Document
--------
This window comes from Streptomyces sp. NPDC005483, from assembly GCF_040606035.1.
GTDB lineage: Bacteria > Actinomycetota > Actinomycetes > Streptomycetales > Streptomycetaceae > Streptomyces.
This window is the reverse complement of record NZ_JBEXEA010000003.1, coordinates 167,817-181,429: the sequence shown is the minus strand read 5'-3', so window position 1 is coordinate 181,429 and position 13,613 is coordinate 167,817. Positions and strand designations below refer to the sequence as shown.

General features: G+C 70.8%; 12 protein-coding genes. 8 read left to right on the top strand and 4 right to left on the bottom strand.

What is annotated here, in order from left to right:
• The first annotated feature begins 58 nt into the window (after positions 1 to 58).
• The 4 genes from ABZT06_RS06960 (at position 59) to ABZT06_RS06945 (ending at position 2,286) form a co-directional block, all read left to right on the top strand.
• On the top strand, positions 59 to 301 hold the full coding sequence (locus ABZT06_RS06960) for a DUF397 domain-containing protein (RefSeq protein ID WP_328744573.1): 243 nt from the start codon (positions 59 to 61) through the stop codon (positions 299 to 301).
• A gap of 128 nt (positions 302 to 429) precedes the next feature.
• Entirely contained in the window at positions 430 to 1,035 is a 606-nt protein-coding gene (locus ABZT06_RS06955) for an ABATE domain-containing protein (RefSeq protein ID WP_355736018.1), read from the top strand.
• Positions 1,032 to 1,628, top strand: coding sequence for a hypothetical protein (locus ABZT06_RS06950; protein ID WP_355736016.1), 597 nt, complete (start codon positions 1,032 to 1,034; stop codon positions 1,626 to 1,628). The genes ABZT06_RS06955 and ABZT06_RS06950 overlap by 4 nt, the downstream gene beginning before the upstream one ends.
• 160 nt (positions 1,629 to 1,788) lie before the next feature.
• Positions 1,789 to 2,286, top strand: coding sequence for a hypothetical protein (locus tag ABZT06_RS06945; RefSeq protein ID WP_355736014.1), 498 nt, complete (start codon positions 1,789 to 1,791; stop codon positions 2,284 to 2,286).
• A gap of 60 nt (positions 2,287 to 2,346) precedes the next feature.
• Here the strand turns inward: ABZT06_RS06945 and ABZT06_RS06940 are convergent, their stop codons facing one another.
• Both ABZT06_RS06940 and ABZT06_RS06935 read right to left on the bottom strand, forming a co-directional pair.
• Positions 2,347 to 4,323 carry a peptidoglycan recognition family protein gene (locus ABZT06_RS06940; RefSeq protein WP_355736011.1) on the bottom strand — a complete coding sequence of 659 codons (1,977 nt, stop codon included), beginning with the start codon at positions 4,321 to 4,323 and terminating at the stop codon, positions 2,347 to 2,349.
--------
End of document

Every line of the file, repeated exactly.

This window comes from Streptomyces sp. NPDC005483, from assembly GCF_040606035.1.
GTDB lineage: Bacteria > Actinomycetota > Actinomycetes > Streptomycetales > Streptomycetaceae > Streptomyces.
This window is the reverse complement of record NZ_JBEXEA010000003.1, coordinates 167,817-181,429: the sequence shown is the minus strand read 5'-3', so window position 1 is coordinate 181,429 and position 13,613 is coordinate 167,817. Positions and strand designations below refer to the sequence as shown.

General features: G+C 70.8%; 12 protein-coding genes. 8 read left to right on the top strand and 4 right to left on the bottom strand.

What is annotated here, in order from left to right:
• The first annotated feature begins 58 nt into the window (after positions 1 to 58).
• The 4 genes from ABZT06_RS06960 (at position 59) to ABZT06_RS06945 (ending at position 2,286) form a co-directional block, all read left to right on the top strand.
• On the top strand, positions 59 to 301 hold the full coding sequence (locus ABZT06_RS06960) for a DUF397 domain-containing protein (RefSeq protein ID WP_328744573.1): 243 nt from the start codon (positions 59 to 61) through the stop codon (positions 299 to 301).
• A gap of 128 nt (positions 302 to 429) precedes the next feature.
• Entirely contained in the window at positions 430 to 1,035 is a 606-nt protein-coding gene (locus ABZT06_RS06955) for an ABATE domain-containing protein (RefSeq protein ID WP_355736018.1), read from the top strand.
• Positions 1,032 to 1,628, top strand: coding sequence for a hypothetical protein (locus ABZT06_RS06950; protein ID WP_355736016.1), 597 nt, complete (start codon positions 1,032 to 1,034; stop codon positions 1,626 to 1,628). The genes ABZT06_RS06955 and ABZT06_RS06950 overlap by 4 nt, the downstream gene beginning before the upstream one ends.
• 160 nt (positions 1,629 to 1,788) lie before the next feature.
• Positions 1,789 to 2,286, top strand: coding sequence for a hypothetical protein (locus tag ABZT06_RS06945; RefSeq protein ID WP_355736014.1), 498 nt, complete (start codon positions 1,789 to 1,791; stop codon positions 2,284 to 2,286).
• A gap of 60 nt (positions 2,287 to 2,346) precedes the next feature.
• Here the strand turns inward: ABZT06_RS06945 and ABZT06_RS06940 are convergent, their stop codons facing one another.
• Both ABZT06_RS06940 and ABZT06_RS06935 read right to left on the bottom strand, forming a co-directional pair.
• Positions 2,347 to 4,323 carry a peptidoglycan recognition family protein gene (locus ABZT06_RS06940; RefSeq protein WP_355736011.1) on the bottom strand — a complete coding sequence of 659 codons (1,977 nt, stop codon included), beginning with the start codon at positions 4,321 to 4,323 and terminating at the stop codon, positions 2,347 to 2,349.